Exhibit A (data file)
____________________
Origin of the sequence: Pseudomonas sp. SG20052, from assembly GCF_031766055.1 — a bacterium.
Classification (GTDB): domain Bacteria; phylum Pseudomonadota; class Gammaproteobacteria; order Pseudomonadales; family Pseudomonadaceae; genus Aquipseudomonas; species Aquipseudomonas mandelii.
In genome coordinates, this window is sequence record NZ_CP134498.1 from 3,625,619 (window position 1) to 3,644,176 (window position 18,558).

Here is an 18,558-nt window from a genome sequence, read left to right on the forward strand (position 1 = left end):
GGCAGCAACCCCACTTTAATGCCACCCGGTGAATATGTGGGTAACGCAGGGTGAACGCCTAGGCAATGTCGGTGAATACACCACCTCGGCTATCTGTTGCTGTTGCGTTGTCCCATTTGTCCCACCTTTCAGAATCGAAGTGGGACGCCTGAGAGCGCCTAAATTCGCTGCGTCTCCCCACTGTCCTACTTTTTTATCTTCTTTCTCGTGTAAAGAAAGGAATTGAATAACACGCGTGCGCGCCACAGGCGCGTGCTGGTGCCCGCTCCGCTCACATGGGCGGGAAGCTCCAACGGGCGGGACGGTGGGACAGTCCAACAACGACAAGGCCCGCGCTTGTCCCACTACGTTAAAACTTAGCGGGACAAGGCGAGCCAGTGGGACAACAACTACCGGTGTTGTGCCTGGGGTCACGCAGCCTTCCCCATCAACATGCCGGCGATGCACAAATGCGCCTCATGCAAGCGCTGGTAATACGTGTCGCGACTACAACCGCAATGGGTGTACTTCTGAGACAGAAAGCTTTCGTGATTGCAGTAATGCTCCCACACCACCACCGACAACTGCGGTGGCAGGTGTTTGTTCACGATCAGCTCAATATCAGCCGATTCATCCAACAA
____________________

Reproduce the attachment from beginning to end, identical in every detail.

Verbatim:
Origin of the sequence: Pseudomonas sp. SG20052, from assembly GCF_031766055.1 — a bacterium.
Classification (GTDB): domain Bacteria; phylum Pseudomonadota; class Gammaproteobacteria; order Pseudomonadales; family Pseudomonadaceae; genus Aquipseudomonas; species Aquipseudomonas mandelii.
In genome coordinates, this window is sequence record NZ_CP134498.1 from 3,625,619 (window position 1) to 3,644,176 (window position 18,558).

Here is an 18,558-nt window from a genome sequence, read left to right on the forward strand (position 1 = left end):
GGCAGCAACCCCACTTTAATGCCACCCGGTGAATATGTGGGTAACGCAGGGTGAACGCCTAGGCAATGTCGGTGAATACACCACCTCGGCTATCTGTTGCTGTTGCGTTGTCCCATTTGTCCCACCTTTCAGAATCGAAGTGGGACGCCTGAGAGCGCCTAAATTCGCTGCGTCTCCCCACTGTCCTACTTTTTTATCTTCTTTCTCGTGTAAAGAAAGGAATTGAATAACACGCGTGCGCGCCACAGGCGCGTGCTGGTGCCCGCTCCGCTCACATGGGCGGGAAGCTCCAACGGGCGGGACGGTGGGACAGTCCAACAACGACAAGGCCCGCGCTTGTCCCACTACGTTAAAACTTAGCGGGACAAGGCGAGCCAGTGGGACAACAACTACCGGTGTTGTGCCTGGGGTCACGCAGCCTTCCCCATCAACATGCCGGCGATGCACAAATGCGCCTCATGCAAGCGCTGGTAATACGTGTCGCGACTACAACCGCAATGGGTGTACTTCTGAGACAGAAAGCTTTCGTGATTGCAGTAATGCTCCCACACCACCACCGACAACTGCGGTGGCAGGTGTTTGTTCACGATCAGCTCAATATCAGCCGATTCATCCAACAA